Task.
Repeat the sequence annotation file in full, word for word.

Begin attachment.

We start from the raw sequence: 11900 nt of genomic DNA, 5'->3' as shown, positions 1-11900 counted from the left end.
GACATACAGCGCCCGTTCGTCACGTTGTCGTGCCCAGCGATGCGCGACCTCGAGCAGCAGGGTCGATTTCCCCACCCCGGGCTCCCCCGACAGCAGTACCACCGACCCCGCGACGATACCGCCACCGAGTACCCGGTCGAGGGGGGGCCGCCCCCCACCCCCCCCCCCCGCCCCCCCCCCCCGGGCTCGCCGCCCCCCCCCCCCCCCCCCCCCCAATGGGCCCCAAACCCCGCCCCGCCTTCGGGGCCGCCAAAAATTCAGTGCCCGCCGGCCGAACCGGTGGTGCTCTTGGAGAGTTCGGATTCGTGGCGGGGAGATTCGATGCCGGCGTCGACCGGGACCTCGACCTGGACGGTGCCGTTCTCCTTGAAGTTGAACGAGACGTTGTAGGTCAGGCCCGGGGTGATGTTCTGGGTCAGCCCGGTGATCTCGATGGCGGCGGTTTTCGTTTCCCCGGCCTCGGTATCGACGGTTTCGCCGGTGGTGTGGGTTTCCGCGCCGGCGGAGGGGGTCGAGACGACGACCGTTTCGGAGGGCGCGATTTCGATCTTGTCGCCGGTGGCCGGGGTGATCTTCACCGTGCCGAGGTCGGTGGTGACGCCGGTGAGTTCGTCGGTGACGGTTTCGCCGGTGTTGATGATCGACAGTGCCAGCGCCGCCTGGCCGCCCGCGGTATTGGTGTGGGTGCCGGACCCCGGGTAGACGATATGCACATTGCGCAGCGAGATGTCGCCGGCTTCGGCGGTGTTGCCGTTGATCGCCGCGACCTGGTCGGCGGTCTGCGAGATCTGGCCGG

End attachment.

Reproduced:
We start from the raw sequence: 11900 nt of genomic DNA, 5'->3' as shown, positions 1-11900 counted from the left end.
GACATACAGCGCCCGTTCGTCACGTTGTCGTGCCCAGCGATGCGCGACCTCGAGCAGCAGGGTCGATTTCCCCACCCCGGGCTCCCCCGACAGCAGTACCACCGACCCCGCGACGATACCGCCACCGAGTACCCGGTCGAGGGGGGGCCGCCCCCCACCCCCCCCCCCCGCCCCCCCCCCCCGGGCTCGCCGCCCCCCCCCCCCCCCCCCCCCCAATGGGCCCCAAACCCCGCCCCGCCTTCGGGGCCGCCAAAAATTCAGTGCCCGCCGGCCGAACCGGTGGTGCTCTTGGAGAGTTCGGATTCGTGGCGGGGAGATTCGATGCCGGCGTCGACCGGGACCTCGACCTGGACGGTGCCGTTCTCCTTGAAGTTGAACGAGACGTTGTAGGTCAGGCCCGGGGTGATGTTCTGGGTCAGCCCGGTGATCTCGATGGCGGCGGTTTTCGTTTCCCCGGCCTCGGTATCGACGGTTTCGCCGGTGGTGTGGGTTTCCGCGCCGGCGGAGGGGGTCGAGACGACGACCGTTTCGGAGGGCGCGATTTCGATCTTGTCGCCGGTGGCCGGGGTGATCTTCACCGTGCCGAGGTCGGTGGTGACGCCGGTGAGTTCGTCGGTGACGGTTTCGCCGGTGTTGATGATCGACAGTGCCAGCGCCGCCTGGCCGCCCGCGGTATTGGTGTGGGTGCCGGACCCCGGGTAGACGATATGCACATTGCGCAGCGAGATGTCGCCGGCTTCGGCGGTGTTGCCGTTGATCGCCGCGACCTGGTCGGCGGTCTGCGAGATCTGGCCGG